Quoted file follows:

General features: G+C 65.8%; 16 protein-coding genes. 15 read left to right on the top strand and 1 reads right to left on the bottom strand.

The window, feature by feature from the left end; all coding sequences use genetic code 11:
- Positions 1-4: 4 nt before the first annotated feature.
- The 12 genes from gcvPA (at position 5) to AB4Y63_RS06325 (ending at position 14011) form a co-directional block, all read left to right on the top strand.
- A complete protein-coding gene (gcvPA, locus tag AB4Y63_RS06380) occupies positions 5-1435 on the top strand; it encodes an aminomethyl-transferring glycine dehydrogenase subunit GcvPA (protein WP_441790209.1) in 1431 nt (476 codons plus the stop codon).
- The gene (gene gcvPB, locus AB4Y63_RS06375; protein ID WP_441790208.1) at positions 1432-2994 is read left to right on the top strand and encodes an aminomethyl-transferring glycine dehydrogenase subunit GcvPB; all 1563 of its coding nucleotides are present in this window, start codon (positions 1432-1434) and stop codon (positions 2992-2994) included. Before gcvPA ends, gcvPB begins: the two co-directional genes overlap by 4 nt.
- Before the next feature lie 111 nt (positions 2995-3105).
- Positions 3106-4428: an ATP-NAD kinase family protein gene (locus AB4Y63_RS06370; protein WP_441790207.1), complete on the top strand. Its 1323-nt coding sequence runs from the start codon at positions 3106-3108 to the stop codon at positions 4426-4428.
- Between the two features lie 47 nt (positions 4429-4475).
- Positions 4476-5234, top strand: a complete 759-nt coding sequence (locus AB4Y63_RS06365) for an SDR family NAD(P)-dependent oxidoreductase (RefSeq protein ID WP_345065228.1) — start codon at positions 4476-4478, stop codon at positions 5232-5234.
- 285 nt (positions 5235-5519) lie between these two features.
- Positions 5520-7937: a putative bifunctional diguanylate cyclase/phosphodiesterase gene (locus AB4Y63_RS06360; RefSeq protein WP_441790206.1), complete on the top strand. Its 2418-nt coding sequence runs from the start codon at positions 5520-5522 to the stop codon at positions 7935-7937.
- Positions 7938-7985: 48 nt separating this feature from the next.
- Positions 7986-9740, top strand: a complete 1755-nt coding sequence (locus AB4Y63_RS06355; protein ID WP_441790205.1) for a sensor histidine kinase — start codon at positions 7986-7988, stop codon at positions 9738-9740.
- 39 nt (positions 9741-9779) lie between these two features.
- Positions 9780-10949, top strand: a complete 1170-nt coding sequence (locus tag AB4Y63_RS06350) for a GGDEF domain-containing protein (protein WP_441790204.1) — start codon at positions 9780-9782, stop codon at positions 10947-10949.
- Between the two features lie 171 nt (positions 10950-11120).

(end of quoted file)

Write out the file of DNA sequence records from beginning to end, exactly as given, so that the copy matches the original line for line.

General features: G+C 65.8%; 16 protein-coding genes. 15 read left to right on the top strand and 1 reads right to left on the bottom strand.

The window, feature by feature from the left end; all coding sequences use genetic code 11:
- Positions 1-4: 4 nt before the first annotated feature.
- The 12 genes from gcvPA (at position 5) to AB4Y63_RS06325 (ending at position 14011) form a co-directional block, all read left to right on the top strand.
- A complete protein-coding gene (gcvPA, locus tag AB4Y63_RS06380) occupies positions 5-1435 on the top strand; it encodes an aminomethyl-transferring glycine dehydrogenase subunit GcvPA (protein WP_441790209.1) in 1431 nt (476 codons plus the stop codon).
- The gene (gene gcvPB, locus AB4Y63_RS06375; protein ID WP_441790208.1) at positions 1432-2994 is read left to right on the top strand and encodes an aminomethyl-transferring glycine dehydrogenase subunit GcvPB; all 1563 of its coding nucleotides are present in this window, start codon (positions 1432-1434) and stop codon (positions 2992-2994) included. Before gcvPA ends, gcvPB begins: the two co-directional genes overlap by 4 nt.
- Before the next feature lie 111 nt (positions 2995-3105).
- Positions 3106-4428: an ATP-NAD kinase family protein gene (locus AB4Y63_RS06370; protein WP_441790207.1), complete on the top strand. Its 1323-nt coding sequence runs from the start codon at positions 3106-3108 to the stop codon at positions 4426-4428.
- Between the two features lie 47 nt (positions 4429-4475).
- Positions 4476-5234, top strand: a complete 759-nt coding sequence (locus AB4Y63_RS06365) for an SDR family NAD(P)-dependent oxidoreductase (RefSeq protein ID WP_345065228.1) — start codon at positions 4476-4478, stop codon at positions 5232-5234.
- 285 nt (positions 5235-5519) lie between these two features.
- Positions 5520-7937: a putative bifunctional diguanylate cyclase/phosphodiesterase gene (locus AB4Y63_RS06360; RefSeq protein WP_441790206.1), complete on the top strand. Its 2418-nt coding sequence runs from the start codon at positions 5520-5522 to the stop codon at positions 7935-7937.
- Positions 7938-7985: 48 nt separating this feature from the next.
- Positions 7986-9740, top strand: a complete 1755-nt coding sequence (locus AB4Y63_RS06355; protein ID WP_441790205.1) for a sensor histidine kinase — start codon at positions 7986-7988, stop codon at positions 9738-9740.
- 39 nt (positions 9741-9779) lie between these two features.
- Positions 9780-10949, top strand: a complete 1170-nt coding sequence (locus tag AB4Y63_RS06350) for a GGDEF domain-containing protein (protein WP_441790204.1) — start codon at positions 9780-9782, stop codon at positions 10947-10949.
- Between the two features lie 171 nt (positions 10950-11120).